It makes sense, but I dont know if I really want the stones in my beds.
Threegardeners, the same article said to harvest in the mornings to hold the fragrance. Maybe that will make a difference.
Tom DeBaggio (our local herb guru) also says to mulch with an inch or two of sand or pea gravel (small gravel), for the same reason. You can't see the gravel any more under our lavender hedge, but it's there! I think it really did help when the plants were small. The foliage in the middle of the plants has pretty much died back, probably due to the humidity, but it doesn't seem to be a big deal (sort of like what happens with some evergreen shrubs), and there are plenty of healthy looking leaves in the outer 6 inches of the plants' diameters (not counting bloom stems).
I just cut 3 more bundles (at least 3 inches across the base) from the hedge to send home with friends this morning. The hedge still looks pretty full... :-)
I would too if I had been able to get mine out early enough. I probably shouldnt have bought the last ones, because the Aug heat will mean lots of watering, but the new view from my kitchen window is going to be worth it!
Must confess --- I did nothing at all with my lavender this year as I still haven't done anything with the crop that I harvested last year! I did finally get out today and cut off all the dead blossom stems, so if I wasn't too late, there may be a second bloom this year. Don't know that I'll do anything with that one either, if it happens.
Yup, last year I did get two blooms. I had read that tip somewhere and sure enough, it worked. Just please don't ask me which kind of lavender I have as the tags on the original plants are long since gone and I surely don't remember.
I have this hedge, in its 3rd year, which is a mix of L. intermedia 'Grosso' and L. angustifolia 'Hidcote Blue'. This is about 1/2 of it because I can't get it all in the photo. At one end is a sole "white lavender", which, unfortunately, is done blooming. In retrospect, I wish we had ised only the 'Grosso', because it stands up straighter, whereas 'Hidcote Blue' tends to 'slump', especially with all the rain we have had since it started to bloom. Way over on the far end, next to the white lavender, is a 'Grosso' that moved here in a pot with us 4 summers ago. By the time I went to unpot it and plant it properly, it was so well rooted that I had to leave it. Now, the interesting thing about this one is that, probably because the part of the roots still in the plastic pot get heated more quickly, is that it is the first to bloom each year! I should trim it and the white one and we'll get a guaranteed 2nd bloom. In fact, if we actually DO harvest the lavender, we always get a 2nd bloom. But, 1 harvest is gigantic!!!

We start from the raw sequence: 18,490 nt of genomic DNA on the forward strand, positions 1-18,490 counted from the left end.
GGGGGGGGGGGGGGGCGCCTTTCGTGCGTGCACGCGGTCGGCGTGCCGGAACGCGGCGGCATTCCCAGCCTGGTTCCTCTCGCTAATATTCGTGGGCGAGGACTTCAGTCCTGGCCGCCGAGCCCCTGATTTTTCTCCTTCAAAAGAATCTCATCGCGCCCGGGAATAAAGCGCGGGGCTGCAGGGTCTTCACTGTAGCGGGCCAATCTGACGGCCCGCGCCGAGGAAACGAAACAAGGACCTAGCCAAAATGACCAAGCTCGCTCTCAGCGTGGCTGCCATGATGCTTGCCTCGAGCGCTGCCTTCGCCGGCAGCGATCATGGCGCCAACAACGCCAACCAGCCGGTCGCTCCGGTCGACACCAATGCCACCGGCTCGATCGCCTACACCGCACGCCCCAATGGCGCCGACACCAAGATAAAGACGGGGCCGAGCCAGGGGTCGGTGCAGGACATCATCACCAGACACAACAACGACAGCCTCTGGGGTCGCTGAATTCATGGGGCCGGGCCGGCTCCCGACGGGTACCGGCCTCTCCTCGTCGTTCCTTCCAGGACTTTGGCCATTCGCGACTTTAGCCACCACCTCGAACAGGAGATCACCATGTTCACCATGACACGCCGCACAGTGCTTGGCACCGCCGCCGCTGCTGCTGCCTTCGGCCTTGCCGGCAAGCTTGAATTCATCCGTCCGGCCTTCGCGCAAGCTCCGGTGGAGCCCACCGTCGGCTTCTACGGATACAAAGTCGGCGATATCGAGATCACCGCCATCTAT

We also have several L. stoechas ("Butterfly Lavender) scattered around the garden, including really nice white and pink ones that I got as rooted cuttings from Vernon's Geranium Nursery this Spring. They are both cute as can be, although the slugs decided to breakfast on the pink one, so it's just getting along.
Most of out lavender is never harvested because it is in among the roses to deter aphids. Seems to work for that, but the whitefly ignore it!
At this time of year, I send my wife into her office laden with "bouquets" made up of about 25 stems tied with lavender ribbons to distribute among her colleagues, and it seems to be an annual hit! We have baskets and Thai bowls and Cambodian enamelware all over the house with lavender in them. We put clusters of stems in the linen drawers. We give masses of it away, usually in baskets because neither of us is very 'crafty'. We make (and give away) lavender-flavoured vinegar. I use it on the grill when roasting lamb or chicken; sometimes in stews. The 'Grosso' is good for this kind of cookery, critter, because it's real close to rosemary.